World’s First Electric Flying Racing Car Is Unveiled And Ready To Race

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The world’s first electric flying racing car has been unveiled - and it's ready to race.

The Airspeeder Mk3, designed by Alauda Aeronautics, is a full-sized remotely-operated electric vertical take-off and landing vehicle (eVTOL).

The futuristic vehicle will compete in an upcoming remotely-piloted Airspeeder racing series that will stand as a technical test-bed and feeder series to a manned racing series in 2022.

The unveiling of the vehicle represents the realisation of more than three years development work to create a sport that will accelerate a new clean-air aerial mobility revolution.

"The unveiling of the world’s first full-sized electric flying racing car is a landmark moment in the dawn of a new mobility revolution," said Airspeeder and Alauda Aeronautics Founder Matthew Pearson. "It is competition that drives progress and our racing series is hastening the arrival of technology that will transform clean-air passenger transport, logistics and even advanced air mobility for medical applications."

A full grid of Mk3 electric flying race-craft is currently being manufactured at Airspeeder and Alauda’s technical HQ in Adelaide, South Australia. More than 10 identical racing vehicles will be produced and supplied to teams in 2021.

The craft is being developed and manufactured by a team drawn from leading names in aerospace, automotive and motorsport technology including: Mclaren, Babcock Aviation, Boeing, Jaguar Land Rover, Rolls-Royce and Brabham.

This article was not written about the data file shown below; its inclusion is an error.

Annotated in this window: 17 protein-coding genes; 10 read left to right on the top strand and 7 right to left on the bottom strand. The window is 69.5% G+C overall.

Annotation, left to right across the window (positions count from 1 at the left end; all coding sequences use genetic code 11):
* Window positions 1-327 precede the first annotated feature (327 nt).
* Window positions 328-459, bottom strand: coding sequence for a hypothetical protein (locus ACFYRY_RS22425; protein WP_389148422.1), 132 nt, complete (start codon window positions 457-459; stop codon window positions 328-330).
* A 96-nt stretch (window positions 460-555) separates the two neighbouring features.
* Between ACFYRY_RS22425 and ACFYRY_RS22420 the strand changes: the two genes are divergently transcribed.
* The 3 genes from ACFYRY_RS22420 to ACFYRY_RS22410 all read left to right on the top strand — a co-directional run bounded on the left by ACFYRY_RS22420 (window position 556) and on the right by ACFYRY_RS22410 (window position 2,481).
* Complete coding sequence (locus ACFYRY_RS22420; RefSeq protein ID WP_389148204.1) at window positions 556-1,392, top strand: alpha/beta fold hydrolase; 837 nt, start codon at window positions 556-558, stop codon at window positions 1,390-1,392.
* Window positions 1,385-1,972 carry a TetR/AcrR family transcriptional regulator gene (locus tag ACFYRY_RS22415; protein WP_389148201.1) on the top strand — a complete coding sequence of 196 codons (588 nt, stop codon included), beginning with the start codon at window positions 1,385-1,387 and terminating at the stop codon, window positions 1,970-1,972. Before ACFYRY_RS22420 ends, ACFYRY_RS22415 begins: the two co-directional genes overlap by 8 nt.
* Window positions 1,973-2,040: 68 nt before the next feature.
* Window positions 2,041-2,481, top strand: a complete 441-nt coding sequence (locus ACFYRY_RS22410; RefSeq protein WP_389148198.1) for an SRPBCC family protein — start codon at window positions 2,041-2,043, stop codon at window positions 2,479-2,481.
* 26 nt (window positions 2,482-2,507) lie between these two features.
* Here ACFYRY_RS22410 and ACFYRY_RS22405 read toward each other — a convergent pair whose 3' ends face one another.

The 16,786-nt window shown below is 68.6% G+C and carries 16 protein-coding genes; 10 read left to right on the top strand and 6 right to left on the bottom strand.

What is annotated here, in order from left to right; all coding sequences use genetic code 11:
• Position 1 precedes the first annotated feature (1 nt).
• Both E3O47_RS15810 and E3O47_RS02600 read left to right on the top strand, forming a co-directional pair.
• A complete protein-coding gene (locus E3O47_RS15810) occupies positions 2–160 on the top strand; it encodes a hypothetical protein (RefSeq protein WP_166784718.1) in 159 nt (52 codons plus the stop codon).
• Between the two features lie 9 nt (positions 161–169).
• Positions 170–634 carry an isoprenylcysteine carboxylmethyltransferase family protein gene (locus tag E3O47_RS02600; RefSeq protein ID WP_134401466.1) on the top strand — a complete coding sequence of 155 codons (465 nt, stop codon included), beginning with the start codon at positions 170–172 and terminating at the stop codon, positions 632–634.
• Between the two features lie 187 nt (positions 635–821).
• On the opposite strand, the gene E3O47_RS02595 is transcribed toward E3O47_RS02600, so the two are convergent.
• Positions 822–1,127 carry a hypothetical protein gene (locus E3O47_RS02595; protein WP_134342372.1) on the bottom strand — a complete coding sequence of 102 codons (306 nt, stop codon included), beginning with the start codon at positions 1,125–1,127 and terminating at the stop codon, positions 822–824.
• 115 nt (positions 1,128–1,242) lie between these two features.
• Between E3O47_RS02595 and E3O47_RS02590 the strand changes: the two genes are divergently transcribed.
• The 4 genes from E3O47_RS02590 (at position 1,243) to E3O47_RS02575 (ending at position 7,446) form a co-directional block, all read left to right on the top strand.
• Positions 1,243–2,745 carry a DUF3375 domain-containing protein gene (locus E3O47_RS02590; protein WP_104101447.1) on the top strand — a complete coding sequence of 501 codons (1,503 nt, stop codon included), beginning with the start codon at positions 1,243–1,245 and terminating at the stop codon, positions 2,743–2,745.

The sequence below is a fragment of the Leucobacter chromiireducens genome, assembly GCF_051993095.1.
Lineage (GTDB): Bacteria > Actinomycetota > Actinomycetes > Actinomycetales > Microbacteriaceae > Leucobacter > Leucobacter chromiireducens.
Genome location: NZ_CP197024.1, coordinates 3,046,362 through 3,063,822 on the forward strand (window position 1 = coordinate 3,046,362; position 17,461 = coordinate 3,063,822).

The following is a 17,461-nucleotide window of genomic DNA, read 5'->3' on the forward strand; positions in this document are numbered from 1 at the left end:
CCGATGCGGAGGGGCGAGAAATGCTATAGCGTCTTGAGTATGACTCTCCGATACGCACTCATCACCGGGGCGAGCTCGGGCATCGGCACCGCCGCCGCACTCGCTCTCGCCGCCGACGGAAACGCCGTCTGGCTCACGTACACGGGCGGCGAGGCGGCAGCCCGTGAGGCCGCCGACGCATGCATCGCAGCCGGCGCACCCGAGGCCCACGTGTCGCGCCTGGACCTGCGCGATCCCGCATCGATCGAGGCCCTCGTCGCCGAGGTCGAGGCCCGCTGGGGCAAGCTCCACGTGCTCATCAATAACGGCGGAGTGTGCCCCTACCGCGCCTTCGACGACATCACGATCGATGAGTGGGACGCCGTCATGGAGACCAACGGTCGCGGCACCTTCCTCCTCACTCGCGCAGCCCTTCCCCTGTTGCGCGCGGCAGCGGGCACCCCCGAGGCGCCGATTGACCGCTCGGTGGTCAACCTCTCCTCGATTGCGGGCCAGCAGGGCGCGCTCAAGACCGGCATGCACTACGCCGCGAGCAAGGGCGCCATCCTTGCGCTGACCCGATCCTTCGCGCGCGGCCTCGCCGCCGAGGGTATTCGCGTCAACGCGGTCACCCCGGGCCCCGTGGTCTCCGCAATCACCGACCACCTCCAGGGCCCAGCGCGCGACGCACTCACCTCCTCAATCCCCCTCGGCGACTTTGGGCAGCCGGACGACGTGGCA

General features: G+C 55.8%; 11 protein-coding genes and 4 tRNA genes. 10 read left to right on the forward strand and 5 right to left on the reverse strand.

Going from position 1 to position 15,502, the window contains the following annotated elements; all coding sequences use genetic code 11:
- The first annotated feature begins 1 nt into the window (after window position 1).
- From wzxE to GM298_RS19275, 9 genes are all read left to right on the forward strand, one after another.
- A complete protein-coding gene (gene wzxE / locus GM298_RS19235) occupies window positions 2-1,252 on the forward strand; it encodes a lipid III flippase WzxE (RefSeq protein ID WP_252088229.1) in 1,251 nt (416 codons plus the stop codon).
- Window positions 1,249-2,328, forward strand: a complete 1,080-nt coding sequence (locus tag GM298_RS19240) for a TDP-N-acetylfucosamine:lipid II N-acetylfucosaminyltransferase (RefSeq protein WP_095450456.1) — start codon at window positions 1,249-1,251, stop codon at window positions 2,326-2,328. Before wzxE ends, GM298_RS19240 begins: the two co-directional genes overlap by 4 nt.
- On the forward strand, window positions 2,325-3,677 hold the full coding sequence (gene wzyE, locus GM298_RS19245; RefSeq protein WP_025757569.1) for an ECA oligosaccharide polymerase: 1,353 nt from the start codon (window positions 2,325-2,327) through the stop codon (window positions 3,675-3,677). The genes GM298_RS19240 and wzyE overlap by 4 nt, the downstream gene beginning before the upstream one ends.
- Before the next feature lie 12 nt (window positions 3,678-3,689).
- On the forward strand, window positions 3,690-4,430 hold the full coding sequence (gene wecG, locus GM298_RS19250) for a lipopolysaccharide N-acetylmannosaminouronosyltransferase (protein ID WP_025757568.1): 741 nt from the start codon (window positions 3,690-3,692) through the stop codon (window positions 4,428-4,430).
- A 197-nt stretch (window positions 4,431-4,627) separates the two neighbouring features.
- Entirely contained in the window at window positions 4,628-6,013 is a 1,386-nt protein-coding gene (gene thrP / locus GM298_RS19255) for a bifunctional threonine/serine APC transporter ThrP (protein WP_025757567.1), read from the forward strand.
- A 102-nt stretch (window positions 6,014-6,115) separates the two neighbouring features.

The Airspeeder Mk3 racing series will be announced in the coming months, but the first races will definitely take place in 2021.

The remotely-piloted races will present to the world for the first time close-quarter flying circuit racing at speeds of more than 120km/h. Final behind-closed-doors pre-season tests will happen in Australia before the start of an international racing calendar.

These landmark moments will make history in showing for the first time a full-scale vision of electric flying car racing. The initial Mk3 races will provide vital information on vehicle dynamics, performance, safety and powertrain technology that will inform the final development of the manned Mk4 Airspeeder vehicle.

Racing will play a vital role in hastening the arrival of eVTOL technologies which promise to revolutionise urban passenger mobility, logistics and even remote medical transport. Both the remotely piloted Mk3 programme and manned Airspeeder Mk4 flying cars will provide a safe environment from where key innovations around safety, noise and batteries can be refined and fed into the wider development of an industry predicted by Morgan Stanley to be worth $1.5 trillion by 2050.